Comment Re:Serves them right (Score 1) 578

I've got Karma to burn, so it doesn't bother me too much. (Not that I was TRYING, mind you.) But I'm confused like you. Perhaps I should have linked to things? Let's try this again...

increased warrentless wiretapping of Americans, by giving retroactive immunity to telcos who aided in breaking the law, by fighting for punitive laws that would cripple the internet, by negotiating lousy treaties that would reduce freedom, by sending the FBI to foreign countries to seize property ...

There, that ought to satisfy the g^Hmods out there...

Comment Re:Serves them right (Score 1, Offtopic) 578

Yes, because Obama/his administration hasn't curtailed freedom at all through increased warrentless wiretapping of Americans, by giving retroactive immunity to telcos who aided in breaking the law, by fighting for punitive laws that would cripple the internet, by negotiating lousy treaties that would reduce freedom, by sending the FBI to foreign countries to seize property ...

I'm with you. The Republicans of the past 12 years have not been supporters of technology or freedom by any means. But neither have the Democrats.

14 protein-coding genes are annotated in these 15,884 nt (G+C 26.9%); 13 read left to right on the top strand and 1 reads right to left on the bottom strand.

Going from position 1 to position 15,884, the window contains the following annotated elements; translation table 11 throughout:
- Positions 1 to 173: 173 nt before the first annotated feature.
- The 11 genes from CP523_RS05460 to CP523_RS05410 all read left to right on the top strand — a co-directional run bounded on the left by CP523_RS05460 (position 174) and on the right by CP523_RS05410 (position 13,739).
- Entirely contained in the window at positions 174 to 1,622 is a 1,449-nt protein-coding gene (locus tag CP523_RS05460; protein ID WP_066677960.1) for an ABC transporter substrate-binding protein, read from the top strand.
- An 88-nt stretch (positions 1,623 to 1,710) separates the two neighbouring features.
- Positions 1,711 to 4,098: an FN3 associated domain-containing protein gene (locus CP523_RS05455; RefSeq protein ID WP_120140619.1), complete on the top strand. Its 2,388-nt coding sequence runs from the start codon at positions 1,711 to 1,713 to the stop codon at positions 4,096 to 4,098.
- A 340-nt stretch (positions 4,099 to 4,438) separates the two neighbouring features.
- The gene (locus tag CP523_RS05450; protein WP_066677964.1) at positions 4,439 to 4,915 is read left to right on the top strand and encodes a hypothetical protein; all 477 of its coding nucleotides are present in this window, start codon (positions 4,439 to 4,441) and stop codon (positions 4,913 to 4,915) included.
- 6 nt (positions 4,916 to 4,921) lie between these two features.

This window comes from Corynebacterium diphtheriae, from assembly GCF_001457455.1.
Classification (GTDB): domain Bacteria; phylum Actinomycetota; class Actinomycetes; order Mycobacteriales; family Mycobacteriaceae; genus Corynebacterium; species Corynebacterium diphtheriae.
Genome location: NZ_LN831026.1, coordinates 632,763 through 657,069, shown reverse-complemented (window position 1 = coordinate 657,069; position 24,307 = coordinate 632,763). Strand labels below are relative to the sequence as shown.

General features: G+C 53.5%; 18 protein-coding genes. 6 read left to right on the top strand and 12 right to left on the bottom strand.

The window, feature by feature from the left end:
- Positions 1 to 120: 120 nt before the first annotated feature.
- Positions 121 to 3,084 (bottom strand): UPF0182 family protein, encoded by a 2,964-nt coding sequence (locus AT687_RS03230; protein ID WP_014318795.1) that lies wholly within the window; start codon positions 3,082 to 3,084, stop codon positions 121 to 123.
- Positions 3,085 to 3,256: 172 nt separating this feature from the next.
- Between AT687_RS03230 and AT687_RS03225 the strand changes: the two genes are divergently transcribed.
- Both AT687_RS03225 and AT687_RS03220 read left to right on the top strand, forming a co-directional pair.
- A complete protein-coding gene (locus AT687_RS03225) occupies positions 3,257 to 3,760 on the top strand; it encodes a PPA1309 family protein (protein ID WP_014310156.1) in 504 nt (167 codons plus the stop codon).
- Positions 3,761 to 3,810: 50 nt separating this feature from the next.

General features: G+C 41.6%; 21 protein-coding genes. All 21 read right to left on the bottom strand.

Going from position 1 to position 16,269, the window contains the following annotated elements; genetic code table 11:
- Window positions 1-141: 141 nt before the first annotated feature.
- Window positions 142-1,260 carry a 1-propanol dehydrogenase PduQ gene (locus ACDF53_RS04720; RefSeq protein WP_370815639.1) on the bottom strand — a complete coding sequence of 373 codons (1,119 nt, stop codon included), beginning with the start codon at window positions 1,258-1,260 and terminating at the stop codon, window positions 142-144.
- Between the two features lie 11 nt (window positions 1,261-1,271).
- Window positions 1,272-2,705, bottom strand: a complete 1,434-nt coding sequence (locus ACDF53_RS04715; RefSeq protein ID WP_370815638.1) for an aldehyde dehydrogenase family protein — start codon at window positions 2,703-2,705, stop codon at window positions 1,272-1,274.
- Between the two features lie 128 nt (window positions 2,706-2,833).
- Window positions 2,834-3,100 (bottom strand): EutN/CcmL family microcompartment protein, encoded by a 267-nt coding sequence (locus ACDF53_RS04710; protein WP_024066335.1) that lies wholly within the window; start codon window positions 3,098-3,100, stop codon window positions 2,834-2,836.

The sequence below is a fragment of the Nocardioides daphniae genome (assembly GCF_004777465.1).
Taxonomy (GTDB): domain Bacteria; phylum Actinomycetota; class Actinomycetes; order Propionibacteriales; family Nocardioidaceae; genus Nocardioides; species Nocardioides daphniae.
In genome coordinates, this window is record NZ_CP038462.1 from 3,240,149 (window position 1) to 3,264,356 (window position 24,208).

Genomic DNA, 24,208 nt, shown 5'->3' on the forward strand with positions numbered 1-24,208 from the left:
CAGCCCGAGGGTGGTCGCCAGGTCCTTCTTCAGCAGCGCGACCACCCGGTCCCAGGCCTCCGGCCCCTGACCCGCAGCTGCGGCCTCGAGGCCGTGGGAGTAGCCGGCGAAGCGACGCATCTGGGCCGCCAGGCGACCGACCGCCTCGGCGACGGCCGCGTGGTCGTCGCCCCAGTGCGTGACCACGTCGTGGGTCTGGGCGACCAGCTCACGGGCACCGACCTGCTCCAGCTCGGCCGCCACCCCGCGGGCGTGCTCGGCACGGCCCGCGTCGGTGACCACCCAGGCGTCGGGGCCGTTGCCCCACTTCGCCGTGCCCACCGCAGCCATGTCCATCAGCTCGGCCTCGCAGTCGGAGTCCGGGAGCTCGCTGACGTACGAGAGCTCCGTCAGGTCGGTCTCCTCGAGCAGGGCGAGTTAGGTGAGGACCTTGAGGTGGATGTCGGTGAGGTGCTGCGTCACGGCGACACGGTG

Comment Re:Better rescue the coke machine (Score 1) 269

I'm not sure that they're the biggest source of BPA exposure--there's LOTS of BPA in our every day environment, from heat-printed receipts to dental sealants to toilet paper. See this article for details.

But yeah, as far as food/beverage packaging is concerned, a lot of companies did away with BPA-infused plastic bottles when the 'scare' came through back in 2009/2010. But the metal can manufacturers stayed under the radar and so had very little reason to do away with the BPA in their products.

IIRC, even the SIGG (and similarly-styled) aluminum water bottles had BPA linings even after Nalgene recalled all their water bottles made with BPA. At the same time, people were buying SIGG instead of Nalgene in an ironically misguided attempt to avoid BPA.